• Posted by Califia Suntree on May 14th, 2012, 9:50 PM

    I knew something was up earlier today, when I walked past Mélisse (the haute cuisine temple whose chef raids my yard for edible weeds), and passed a small knot of tatted up, grim looking hipsters having some sort of pow-wow outside the restaurant. (Though I often exclaim like a grandmother at the parade of sloppy clothes on diners heading in for a multi-hundred dollar feast at Mélisse, the hand-knitted shawl and ripped Ts were a shade too funky, even by L.A. standards.) They hastily folded up what looked like a banner (which was, in fact, a banner) and rushed off, giving me conspiratorial glances. Next thing I know, the street is full of cop cars and TV news vans, and a full-fledged protest is going on outside. Turns out, tonight’s the night that big-shot chefs in Northern and Southern California got together to protest the upcoming statewide ban on foie gras by preparing six-course menus featuring the fatty delicacy in every course. July 1 is it for foie fanatics (though you can be sure there will be a lively trade in smuggled paté).

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  • Posted by Califia Suntree on November 17th, 2011, 10:47 AM

    “Word on the Street,”  a food-themed downtown L.A. block party on November 20, comes to you via the Cornerstone Theater Company, and is the finale for their month-long “exploration of hunger.” The block party will feature food trucks and local restaurant fare, a communal dining table, and a video booth to share stories about hunger. Their five-year project “The Hunger Cycle” aims to bring attention to world hunger and food justice issues, via theatrical performances and other events. Upcoming “Hunger Cycle” projects include a spring 2012 residency at the Homegirl Cafe and a spring 2013 residency in a school cafeteria.

    Where: Downtown L.A.
    Traction Ave. between Hewitt & 3rd

    When: Sunday, November 20, 2011
    12pm – 4pm

    The event is FREE.

     

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  • Posted by Califia Suntree on July 15th, 2011, 10:56 AM

    There is one day left to support this very worthy urban-agriculture film project on Kickstarter! Documentary filmmaker Karney Hatch has been traveling the United States and the world — Peru and China so far, with Vietnam, Uganda, Cuba, Japan, Ghana, and Ecuador still to come — interviewing and filming urban farmers and food policy experts. We’ve all heard of eating local, but urbanites have more capacity to take food production into their own hands than they may realize. City dwellers in these various countries serve as a model and an inspiration for Americans, who are lagging behind in this crucial area of our agricultural future. Donors at various levels get goodies ranging from copies of the DVD, seeds, and books all the way up to 50 square feet of raised beds in your yard, complete with three months of caretaking. Give now, and get growing.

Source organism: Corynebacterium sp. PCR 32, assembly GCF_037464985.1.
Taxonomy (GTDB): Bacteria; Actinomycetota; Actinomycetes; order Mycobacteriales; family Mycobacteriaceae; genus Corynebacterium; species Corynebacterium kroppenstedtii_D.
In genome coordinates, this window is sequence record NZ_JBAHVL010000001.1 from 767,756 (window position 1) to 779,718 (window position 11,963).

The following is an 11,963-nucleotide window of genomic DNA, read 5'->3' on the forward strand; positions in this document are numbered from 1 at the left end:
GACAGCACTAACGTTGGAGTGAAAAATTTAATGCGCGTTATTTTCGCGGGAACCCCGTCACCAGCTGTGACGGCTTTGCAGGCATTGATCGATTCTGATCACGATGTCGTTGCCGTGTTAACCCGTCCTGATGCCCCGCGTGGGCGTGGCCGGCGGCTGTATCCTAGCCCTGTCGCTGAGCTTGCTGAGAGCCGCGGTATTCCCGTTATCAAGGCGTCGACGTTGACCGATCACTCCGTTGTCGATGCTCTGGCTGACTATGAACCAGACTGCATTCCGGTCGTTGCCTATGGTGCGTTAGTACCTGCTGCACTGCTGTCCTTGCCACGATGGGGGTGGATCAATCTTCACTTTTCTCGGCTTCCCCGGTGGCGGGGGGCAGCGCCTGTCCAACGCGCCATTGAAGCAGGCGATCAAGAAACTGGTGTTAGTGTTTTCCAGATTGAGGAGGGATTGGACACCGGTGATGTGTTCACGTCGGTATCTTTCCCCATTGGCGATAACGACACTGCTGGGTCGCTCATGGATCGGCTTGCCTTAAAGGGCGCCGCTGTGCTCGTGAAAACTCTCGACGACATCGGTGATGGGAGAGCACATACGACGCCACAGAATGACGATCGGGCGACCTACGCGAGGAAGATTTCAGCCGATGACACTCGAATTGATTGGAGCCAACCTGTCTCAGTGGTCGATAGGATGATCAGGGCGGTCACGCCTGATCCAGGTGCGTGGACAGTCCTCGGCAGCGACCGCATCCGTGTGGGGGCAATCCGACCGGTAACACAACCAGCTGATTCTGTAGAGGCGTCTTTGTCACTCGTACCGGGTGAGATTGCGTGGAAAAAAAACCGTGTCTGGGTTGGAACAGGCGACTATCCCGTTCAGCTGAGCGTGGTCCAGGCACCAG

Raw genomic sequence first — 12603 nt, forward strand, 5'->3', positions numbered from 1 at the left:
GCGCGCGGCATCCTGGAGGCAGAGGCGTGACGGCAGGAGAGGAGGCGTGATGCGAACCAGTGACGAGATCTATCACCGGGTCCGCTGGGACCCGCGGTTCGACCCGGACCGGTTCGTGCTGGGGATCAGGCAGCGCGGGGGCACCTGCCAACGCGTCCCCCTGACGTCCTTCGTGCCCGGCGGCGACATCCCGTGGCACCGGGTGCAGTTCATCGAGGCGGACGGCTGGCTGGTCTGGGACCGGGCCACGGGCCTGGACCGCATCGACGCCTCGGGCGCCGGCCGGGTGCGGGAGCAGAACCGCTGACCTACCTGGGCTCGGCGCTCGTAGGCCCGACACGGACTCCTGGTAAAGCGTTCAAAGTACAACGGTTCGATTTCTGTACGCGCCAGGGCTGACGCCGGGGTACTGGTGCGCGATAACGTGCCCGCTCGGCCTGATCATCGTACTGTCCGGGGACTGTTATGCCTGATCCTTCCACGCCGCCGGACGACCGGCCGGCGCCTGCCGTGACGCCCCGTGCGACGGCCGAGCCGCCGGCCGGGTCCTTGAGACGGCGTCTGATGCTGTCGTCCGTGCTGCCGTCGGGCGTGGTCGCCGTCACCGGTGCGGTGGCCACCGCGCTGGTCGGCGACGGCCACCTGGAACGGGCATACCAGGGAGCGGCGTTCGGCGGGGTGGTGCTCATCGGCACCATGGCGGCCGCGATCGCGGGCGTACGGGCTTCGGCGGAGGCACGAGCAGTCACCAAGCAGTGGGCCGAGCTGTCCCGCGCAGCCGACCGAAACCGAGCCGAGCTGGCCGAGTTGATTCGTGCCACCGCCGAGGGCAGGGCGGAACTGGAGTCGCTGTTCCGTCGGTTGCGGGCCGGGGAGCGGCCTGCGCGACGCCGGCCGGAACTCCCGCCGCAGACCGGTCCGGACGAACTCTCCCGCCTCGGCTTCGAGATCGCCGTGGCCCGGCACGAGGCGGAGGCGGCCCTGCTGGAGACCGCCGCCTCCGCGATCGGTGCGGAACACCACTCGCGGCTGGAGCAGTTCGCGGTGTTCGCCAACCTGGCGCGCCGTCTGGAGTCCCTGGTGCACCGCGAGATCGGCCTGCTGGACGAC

• Posted by Califia Suntree on July 12th, 2011, 10:12 AM

    It will come as news to no one that we Americans are a wasteful bunch. Research has shown that we throw out about 14% of the food we buy, and, due to supply-chain issues, about half of the food harvested never makes it to our tables. In all, says this excellent and thorough article on dumpster diving (the PC term is “freeganism”), “the United States generates 34 million tons, or 68 billion pounds, of food waste each year, according to the Environmental Protection Agency.” Obviously, a few tatty twentysomethings aren’t going to eat their way through this problem, but the article, by Arvin Temkar and published on Grist.org, is a fascinating portrait of some New Yorkers who subsist on what we throw out. (I would add the important work of City Harvest to this discussion, which “rescues” food from restaurants and farmers markets, and helps deliver it to New York’s 1.5 million hungry. They manage to keep thousands of tons of edible food out of the trash in the first place.) The freegans are admittedly at the fringes, but their approach does shine a light on an issue that is normally encased in black plastic, hidden from view. And you have to be impressed by anyone who can live in New York City for $800 a month.

 
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